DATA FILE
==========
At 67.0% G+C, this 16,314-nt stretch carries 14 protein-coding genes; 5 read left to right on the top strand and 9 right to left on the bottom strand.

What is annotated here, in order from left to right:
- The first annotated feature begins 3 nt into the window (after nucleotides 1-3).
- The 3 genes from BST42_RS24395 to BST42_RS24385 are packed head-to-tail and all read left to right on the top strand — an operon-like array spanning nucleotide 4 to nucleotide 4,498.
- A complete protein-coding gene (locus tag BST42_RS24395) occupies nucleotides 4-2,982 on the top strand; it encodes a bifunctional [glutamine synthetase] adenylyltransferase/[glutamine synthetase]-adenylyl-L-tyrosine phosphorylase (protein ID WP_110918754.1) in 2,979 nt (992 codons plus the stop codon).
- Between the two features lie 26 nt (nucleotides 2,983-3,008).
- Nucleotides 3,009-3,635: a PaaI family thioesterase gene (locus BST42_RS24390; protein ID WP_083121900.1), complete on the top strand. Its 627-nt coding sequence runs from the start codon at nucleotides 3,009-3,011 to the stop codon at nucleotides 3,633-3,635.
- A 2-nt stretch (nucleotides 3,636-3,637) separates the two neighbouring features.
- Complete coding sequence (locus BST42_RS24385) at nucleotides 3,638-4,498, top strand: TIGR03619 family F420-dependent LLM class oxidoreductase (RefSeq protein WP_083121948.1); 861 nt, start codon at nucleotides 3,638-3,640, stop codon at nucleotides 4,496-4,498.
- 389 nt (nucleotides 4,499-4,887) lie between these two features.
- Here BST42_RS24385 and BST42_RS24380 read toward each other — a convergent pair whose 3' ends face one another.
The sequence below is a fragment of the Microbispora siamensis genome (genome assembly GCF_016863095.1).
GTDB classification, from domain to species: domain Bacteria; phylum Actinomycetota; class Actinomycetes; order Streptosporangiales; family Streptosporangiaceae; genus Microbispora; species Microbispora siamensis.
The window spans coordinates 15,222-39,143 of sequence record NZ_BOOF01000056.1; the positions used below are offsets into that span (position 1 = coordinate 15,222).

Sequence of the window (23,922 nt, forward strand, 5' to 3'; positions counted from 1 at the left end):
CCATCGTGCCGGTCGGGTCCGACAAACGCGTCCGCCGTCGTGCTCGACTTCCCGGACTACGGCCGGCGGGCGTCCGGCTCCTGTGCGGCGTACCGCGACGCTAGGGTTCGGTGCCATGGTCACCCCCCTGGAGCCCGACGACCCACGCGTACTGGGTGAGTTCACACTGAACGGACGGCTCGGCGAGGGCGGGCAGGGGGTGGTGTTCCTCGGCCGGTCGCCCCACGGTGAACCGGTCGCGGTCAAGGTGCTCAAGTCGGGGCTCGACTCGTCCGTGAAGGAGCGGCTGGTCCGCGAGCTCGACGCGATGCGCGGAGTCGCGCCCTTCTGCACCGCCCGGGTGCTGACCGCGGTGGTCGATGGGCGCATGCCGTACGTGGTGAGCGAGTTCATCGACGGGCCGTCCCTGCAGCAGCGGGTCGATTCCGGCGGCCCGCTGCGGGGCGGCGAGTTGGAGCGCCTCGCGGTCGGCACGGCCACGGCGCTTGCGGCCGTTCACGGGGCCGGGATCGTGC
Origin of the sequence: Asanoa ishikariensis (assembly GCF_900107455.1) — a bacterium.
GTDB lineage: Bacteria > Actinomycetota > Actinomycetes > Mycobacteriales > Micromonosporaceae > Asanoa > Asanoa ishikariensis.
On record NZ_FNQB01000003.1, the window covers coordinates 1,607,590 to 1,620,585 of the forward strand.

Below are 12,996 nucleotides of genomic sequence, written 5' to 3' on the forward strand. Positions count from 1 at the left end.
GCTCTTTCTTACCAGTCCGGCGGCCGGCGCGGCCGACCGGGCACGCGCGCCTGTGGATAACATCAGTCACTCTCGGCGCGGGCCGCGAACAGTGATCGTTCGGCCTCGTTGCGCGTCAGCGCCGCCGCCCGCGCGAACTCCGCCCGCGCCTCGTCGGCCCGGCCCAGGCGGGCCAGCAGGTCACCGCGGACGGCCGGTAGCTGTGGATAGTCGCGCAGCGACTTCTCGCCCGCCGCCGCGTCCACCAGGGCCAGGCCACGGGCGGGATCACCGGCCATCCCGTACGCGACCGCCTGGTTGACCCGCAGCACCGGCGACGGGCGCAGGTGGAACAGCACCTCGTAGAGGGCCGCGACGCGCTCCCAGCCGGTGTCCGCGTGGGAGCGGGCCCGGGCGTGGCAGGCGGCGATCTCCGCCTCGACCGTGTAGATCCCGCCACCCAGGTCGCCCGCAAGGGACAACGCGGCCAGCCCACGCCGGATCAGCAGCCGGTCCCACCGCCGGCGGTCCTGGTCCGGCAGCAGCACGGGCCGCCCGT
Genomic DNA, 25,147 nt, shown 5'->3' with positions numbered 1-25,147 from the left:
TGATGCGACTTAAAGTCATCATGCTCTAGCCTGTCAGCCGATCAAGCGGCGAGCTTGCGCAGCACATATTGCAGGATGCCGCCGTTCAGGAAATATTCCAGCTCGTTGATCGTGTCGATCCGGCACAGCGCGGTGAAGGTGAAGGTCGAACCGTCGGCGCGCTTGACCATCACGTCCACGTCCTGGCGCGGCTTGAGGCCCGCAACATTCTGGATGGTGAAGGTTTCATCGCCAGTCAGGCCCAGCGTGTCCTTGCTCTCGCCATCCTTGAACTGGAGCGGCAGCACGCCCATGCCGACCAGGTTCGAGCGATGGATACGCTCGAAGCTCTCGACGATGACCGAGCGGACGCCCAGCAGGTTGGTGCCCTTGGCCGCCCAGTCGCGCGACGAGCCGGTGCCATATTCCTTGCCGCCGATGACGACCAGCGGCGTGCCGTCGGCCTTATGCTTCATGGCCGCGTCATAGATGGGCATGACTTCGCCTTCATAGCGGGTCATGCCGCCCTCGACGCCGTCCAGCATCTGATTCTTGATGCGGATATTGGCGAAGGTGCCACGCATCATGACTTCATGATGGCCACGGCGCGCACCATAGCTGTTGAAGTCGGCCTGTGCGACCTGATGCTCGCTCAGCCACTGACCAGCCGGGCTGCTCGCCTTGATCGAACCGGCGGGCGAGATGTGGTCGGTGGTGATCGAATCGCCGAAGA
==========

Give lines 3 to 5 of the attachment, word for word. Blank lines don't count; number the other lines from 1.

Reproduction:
- The first annotated feature begins 3 nt into the window (after nucleotides 1-3).
- The 3 genes from BST42_RS24395 to BST42_RS24385 are packed head-to-tail and all read left to right on the top strand — an operon-like array spanning nucleotide 4 to nucleotide 4,498.
- A complete protein-coding gene (locus tag BST42_RS24395) occupies nucleotides 4-2,982 on the top strand; it encodes a bifunctional [glutamine synthetase] adenylyltransferase/[glutamine synthetase]-adenylyl-L-tyrosine phosphorylase (protein ID WP_110918754.1) in 2,979 nt (992 codons plus the stop codon).